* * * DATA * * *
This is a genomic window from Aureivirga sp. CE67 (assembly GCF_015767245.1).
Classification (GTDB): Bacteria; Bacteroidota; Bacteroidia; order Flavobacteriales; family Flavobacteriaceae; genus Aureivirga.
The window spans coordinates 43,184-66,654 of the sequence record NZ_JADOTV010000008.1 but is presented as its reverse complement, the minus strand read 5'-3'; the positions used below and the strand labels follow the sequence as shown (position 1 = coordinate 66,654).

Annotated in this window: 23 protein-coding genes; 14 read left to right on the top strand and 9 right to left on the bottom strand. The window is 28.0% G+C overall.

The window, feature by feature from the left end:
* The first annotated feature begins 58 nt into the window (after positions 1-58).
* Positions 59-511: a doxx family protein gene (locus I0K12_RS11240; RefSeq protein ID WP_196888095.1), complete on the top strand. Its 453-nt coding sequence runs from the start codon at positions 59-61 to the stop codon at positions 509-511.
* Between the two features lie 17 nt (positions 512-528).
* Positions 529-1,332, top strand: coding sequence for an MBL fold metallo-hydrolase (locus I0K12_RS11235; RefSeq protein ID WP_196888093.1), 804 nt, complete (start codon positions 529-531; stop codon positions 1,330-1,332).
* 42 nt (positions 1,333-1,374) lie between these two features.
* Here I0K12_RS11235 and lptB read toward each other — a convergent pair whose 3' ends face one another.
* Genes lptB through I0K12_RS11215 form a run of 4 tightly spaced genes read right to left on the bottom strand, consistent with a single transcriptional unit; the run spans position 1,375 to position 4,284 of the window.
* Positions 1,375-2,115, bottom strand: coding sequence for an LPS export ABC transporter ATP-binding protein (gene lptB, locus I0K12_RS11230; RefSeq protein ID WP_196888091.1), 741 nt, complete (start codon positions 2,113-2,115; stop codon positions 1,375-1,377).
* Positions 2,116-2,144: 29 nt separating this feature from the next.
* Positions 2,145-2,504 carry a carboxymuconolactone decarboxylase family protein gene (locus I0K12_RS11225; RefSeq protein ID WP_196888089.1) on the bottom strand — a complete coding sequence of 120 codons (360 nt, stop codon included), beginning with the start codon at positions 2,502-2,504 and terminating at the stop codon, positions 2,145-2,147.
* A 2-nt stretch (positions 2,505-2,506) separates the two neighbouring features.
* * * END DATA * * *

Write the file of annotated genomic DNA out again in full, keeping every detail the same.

This is a genomic window from Aureivirga sp. CE67 (assembly GCF_015767245.1).
Classification (GTDB): Bacteria; Bacteroidota; Bacteroidia; order Flavobacteriales; family Flavobacteriaceae; genus Aureivirga.
The window spans coordinates 43,184-66,654 of the sequence record NZ_JADOTV010000008.1 but is presented as its reverse complement, the minus strand read 5'-3'; the positions used below and the strand labels follow the sequence as shown (position 1 = coordinate 66,654).

Annotated in this window: 23 protein-coding genes; 14 read left to right on the top strand and 9 right to left on the bottom strand. The window is 28.0% G+C overall.

The window, feature by feature from the left end:
* The first annotated feature begins 58 nt into the window (after positions 1-58).
* Positions 59-511: a doxx family protein gene (locus I0K12_RS11240; RefSeq protein ID WP_196888095.1), complete on the top strand. Its 453-nt coding sequence runs from the start codon at positions 59-61 to the stop codon at positions 509-511.
* Between the two features lie 17 nt (positions 512-528).
* Positions 529-1,332, top strand: coding sequence for an MBL fold metallo-hydrolase (locus I0K12_RS11235; RefSeq protein ID WP_196888093.1), 804 nt, complete (start codon positions 529-531; stop codon positions 1,330-1,332).
* 42 nt (positions 1,333-1,374) lie between these two features.
* Here I0K12_RS11235 and lptB read toward each other — a convergent pair whose 3' ends face one another.
* Genes lptB through I0K12_RS11215 form a run of 4 tightly spaced genes read right to left on the bottom strand, consistent with a single transcriptional unit; the run spans position 1,375 to position 4,284 of the window.
* Positions 1,375-2,115, bottom strand: coding sequence for an LPS export ABC transporter ATP-binding protein (gene lptB, locus I0K12_RS11230; RefSeq protein ID WP_196888091.1), 741 nt, complete (start codon positions 2,113-2,115; stop codon positions 1,375-1,377).
* Positions 2,116-2,144: 29 nt separating this feature from the next.
* Positions 2,145-2,504 carry a carboxymuconolactone decarboxylase family protein gene (locus I0K12_RS11225; RefSeq protein ID WP_196888089.1) on the bottom strand — a complete coding sequence of 120 codons (360 nt, stop codon included), beginning with the start codon at positions 2,502-2,504 and terminating at the stop codon, positions 2,145-2,147.
* A 2-nt stretch (positions 2,505-2,506) separates the two neighbouring features.